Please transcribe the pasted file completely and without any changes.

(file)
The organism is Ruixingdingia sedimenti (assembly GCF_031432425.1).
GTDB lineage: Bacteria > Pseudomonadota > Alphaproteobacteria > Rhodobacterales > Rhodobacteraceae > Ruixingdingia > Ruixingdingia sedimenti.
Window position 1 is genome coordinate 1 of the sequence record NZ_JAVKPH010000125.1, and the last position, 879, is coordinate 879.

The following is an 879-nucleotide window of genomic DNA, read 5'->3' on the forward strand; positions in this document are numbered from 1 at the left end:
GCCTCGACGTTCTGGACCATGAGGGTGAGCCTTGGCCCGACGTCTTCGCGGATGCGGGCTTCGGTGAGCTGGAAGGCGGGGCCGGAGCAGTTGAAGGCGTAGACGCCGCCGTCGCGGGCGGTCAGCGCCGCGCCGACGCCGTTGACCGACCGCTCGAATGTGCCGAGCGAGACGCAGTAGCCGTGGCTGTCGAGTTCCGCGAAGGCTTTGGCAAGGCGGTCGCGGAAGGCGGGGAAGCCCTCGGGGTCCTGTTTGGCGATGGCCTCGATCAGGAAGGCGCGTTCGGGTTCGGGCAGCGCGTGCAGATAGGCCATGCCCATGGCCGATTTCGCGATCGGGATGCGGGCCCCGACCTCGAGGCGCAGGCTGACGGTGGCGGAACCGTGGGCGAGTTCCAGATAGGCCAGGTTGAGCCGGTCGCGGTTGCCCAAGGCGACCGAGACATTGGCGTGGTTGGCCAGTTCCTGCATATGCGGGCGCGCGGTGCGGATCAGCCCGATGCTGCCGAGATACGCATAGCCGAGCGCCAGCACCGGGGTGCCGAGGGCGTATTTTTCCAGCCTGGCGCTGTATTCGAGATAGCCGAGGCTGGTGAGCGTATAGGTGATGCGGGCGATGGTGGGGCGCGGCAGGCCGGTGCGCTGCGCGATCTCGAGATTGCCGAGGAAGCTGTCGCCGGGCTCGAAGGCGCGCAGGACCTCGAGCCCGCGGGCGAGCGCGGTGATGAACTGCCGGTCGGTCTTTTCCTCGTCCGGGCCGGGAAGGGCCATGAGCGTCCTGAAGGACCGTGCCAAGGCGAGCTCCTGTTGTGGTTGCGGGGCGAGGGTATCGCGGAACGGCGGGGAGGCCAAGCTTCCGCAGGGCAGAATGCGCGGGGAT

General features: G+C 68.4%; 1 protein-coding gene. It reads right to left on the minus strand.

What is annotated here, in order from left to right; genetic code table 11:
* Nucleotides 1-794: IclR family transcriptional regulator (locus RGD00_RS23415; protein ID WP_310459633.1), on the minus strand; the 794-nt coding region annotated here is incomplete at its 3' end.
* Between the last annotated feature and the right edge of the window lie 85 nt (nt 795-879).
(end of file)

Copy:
The organism is Ruixingdingia sedimenti (assembly GCF_031432425.1).
GTDB lineage: Bacteria > Pseudomonadota > Alphaproteobacteria > Rhodobacterales > Rhodobacteraceae > Ruixingdingia > Ruixingdingia sedimenti.
Window position 1 is genome coordinate 1 of the sequence record NZ_JAVKPH010000125.1, and the last position, 879, is coordinate 879.

The following is an 879-nucleotide window of genomic DNA, read 5'->3' on the forward strand; positions in this document are numbered from 1 at the left end:
GCCTCGACGTTCTGGACCATGAGGGTGAGCCTTGGCCCGACGTCTTCGCGGATGCGGGCTTCGGTGAGCTGGAAGGCGGGGCCGGAGCAGTTGAAGGCGTAGACGCCGCCGTCGCGGGCGGTCAGCGCCGCGCCGACGCCGTTGACCGACCGCTCGAATGTGCCGAGCGAGACGCAGTAGCCGTGGCTGTCGAGTTCCGCGAAGGCTTTGGCAAGGCGGTCGCGGAAGGCGGGGAAGCCCTCGGGGTCCTGTTTGGCGATGGCCTCGATCAGGAAGGCGCGTTCGGGTTCGGGCAGCGCGTGCAGATAGGCCATGCCCATGGCCGATTTCGCGATCGGGATGCGGGCCCCGACCTCGAGGCGCAGGCTGACGGTGGCGGAACCGTGGGCGAGTTCCAGATAGGCCAGGTTGAGCCGGTCGCGGTTGCCCAAGGCGACCGAGACATTGGCGTGGTTGGCCAGTTCCTGCATATGCGGGCGCGCGGTGCGGATCAGCCCGATGCTGCCGAGATACGCATAGCCGAGCGCCAGCACCGGGGTGCCGAGGGCGTATTTTTCCAGCCTGGCGCTGTATTCGAGATAGCCGAGGCTGGTGAGCGTATAGGTGATGCGGGCGATGGTGGGGCGCGGCAGGCCGGTGCGCTGCGCGATCTCGAGATTGCCGAGGAAGCTGTCGCCGGGCTCGAAGGCGCGCAGGACCTCGAGCCCGCGGGCGAGCGCGGTGATGAACTGCCGGTCGGTCTTTTCCTCGTCCGGGCCGGGAAGGGCCATGAGCGTCCTGAAGGACCGTGCCAAGGCGAGCTCCTGTTGTGGTTGCGGGGCGAGGGTATCGCGGAACGGCGGGGAGGCCAAGCTTCCGCAGGGCAGAATGCGCGGGGAT

General features: G+C 68.4%; 1 protein-coding gene. It reads right to left on the minus strand.

What is annotated here, in order from left to right; genetic code table 11:
* Nucleotides 1-794: IclR family transcriptional regulator (locus RGD00_RS23415; protein ID WP_310459633.1), on the minus strand; the 794-nt coding region annotated here is incomplete at its 3' end.
* Between the last annotated feature and the right edge of the window lie 85 nt (nt 795-879).